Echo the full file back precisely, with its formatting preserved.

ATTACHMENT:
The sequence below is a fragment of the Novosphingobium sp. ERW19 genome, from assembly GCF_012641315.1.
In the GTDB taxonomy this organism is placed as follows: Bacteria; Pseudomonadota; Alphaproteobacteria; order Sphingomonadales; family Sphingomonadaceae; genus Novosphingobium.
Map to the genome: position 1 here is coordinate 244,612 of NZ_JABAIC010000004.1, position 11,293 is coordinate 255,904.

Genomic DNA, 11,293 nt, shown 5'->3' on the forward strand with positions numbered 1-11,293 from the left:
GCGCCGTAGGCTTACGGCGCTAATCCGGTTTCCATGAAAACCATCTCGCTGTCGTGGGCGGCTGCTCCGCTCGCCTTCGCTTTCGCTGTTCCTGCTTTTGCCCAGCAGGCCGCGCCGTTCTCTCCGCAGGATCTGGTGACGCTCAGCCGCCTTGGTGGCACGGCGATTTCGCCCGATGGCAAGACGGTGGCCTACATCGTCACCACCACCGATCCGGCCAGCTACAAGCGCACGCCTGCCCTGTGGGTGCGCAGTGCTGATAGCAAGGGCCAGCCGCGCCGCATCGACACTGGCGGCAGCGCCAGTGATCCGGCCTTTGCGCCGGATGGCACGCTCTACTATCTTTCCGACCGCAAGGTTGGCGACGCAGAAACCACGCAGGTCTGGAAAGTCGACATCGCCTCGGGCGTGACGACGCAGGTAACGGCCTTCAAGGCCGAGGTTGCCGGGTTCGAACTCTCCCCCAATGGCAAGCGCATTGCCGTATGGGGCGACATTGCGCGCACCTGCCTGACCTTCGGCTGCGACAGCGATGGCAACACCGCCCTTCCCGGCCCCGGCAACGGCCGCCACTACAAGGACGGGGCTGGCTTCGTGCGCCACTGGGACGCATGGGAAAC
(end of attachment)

The sequence below is a fragment of the Novosphingobium sp. ERW19 genome, from assembly GCF_012641315.1.
In the GTDB taxonomy this organism is placed as follows: Bacteria; Pseudomonadota; Alphaproteobacteria; order Sphingomonadales; family Sphingomonadaceae; genus Novosphingobium.
Map to the genome: position 1 here is coordinate 244,612 of NZ_JABAIC010000004.1, position 11,293 is coordinate 255,904.

Genomic DNA, 11,293 nt, shown 5'->3' on the forward strand with positions numbered 1-11,293 from the left:
GCGCCGTAGGCTTACGGCGCTAATCCGGTTTCCATGAAAACCATCTCGCTGTCGTGGGCGGCTGCTCCGCTCGCCTTCGCTTTCGCTGTTCCTGCTTTTGCCCAGCAGGCCGCGCCGTTCTCTCCGCAGGATCTGGTGACGCTCAGCCGCCTTGGTGGCACGGCGATTTCGCCCGATGGCAAGACGGTGGCCTACATCGTCACCACCACCGATCCGGCCAGCTACAAGCGCACGCCTGCCCTGTGGGTGCGCAGTGCTGATAGCAAGGGCCAGCCGCGCCGCATCGACACTGGCGGCAGCGCCAGTGATCCGGCCTTTGCGCCGGATGGCACGCTCTACTATCTTTCCGACCGCAAGGTTGGCGACGCAGAAACCACGCAGGTCTGGAAAGTCGACATCGCCTCGGGCGTGACGACGCAGGTAACGGCCTTCAAGGCCGAGGTTGCCGGGTTCGAACTCTCCCCCAATGGCAAGCGCATTGCCGTATGGGGCGACATTGCGCGCACCTGCCTGACCTTCGGCTGCGACAGCGATGGCAACACCGCCCTTCCCGGCCCCGGCAACGGCCGCCACTACAAGGACGGGGCTGGCTTCGTGCGCCACTGGGACGCATGGGAAAC